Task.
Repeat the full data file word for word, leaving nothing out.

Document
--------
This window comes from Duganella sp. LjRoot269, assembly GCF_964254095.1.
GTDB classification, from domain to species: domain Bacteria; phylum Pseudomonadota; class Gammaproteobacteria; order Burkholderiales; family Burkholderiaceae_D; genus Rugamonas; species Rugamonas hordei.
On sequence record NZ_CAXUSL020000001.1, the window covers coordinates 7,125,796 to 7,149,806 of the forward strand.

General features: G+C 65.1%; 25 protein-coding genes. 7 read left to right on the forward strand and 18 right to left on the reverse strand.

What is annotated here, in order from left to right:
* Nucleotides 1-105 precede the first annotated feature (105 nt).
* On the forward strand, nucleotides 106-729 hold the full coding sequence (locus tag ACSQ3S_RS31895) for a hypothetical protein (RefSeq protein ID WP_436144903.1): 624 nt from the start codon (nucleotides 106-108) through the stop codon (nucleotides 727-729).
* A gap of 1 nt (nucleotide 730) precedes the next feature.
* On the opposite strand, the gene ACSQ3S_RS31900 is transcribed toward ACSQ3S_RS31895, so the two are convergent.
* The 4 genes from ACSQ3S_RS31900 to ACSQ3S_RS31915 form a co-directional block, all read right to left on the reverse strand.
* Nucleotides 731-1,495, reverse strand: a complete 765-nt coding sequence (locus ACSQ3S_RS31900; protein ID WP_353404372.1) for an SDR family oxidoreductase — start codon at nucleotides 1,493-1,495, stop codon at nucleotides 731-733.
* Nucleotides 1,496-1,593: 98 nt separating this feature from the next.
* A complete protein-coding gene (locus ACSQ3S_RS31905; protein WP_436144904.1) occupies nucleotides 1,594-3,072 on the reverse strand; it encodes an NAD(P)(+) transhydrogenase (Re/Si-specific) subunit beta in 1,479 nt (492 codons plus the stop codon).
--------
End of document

This window comes from Duganella sp. LjRoot269, assembly GCF_964254095.1.
GTDB classification, from domain to species: domain Bacteria; phylum Pseudomonadota; class Gammaproteobacteria; order Burkholderiales; family Burkholderiaceae_D; genus Rugamonas; species Rugamonas hordei.
On sequence record NZ_CAXUSL020000001.1, the window covers coordinates 7,125,796 to 7,149,806 of the forward strand.

General features: G+C 65.1%; 25 protein-coding genes. 7 read left to right on the forward strand and 18 right to left on the reverse strand.

What is annotated here, in order from left to right:
* Nucleotides 1-105 precede the first annotated feature (105 nt).
* On the forward strand, nucleotides 106-729 hold the full coding sequence (locus tag ACSQ3S_RS31895) for a hypothetical protein (RefSeq protein ID WP_436144903.1): 624 nt from the start codon (nucleotides 106-108) through the stop codon (nucleotides 727-729).
* A gap of 1 nt (nucleotide 730) precedes the next feature.
* On the opposite strand, the gene ACSQ3S_RS31900 is transcribed toward ACSQ3S_RS31895, so the two are convergent.
* The 4 genes from ACSQ3S_RS31900 to ACSQ3S_RS31915 form a co-directional block, all read right to left on the reverse strand.
* Nucleotides 731-1,495, reverse strand: a complete 765-nt coding sequence (locus ACSQ3S_RS31900; protein ID WP_353404372.1) for an SDR family oxidoreductase — start codon at nucleotides 1,493-1,495, stop codon at nucleotides 731-733.
* Nucleotides 1,496-1,593: 98 nt separating this feature from the next.
* A complete protein-coding gene (locus ACSQ3S_RS31905; protein WP_436144904.1) occupies nucleotides 1,594-3,072 on the reverse strand; it encodes an NAD(P)(+) transhydrogenase (Re/Si-specific) subunit beta in 1,479 nt (492 codons plus the stop codon).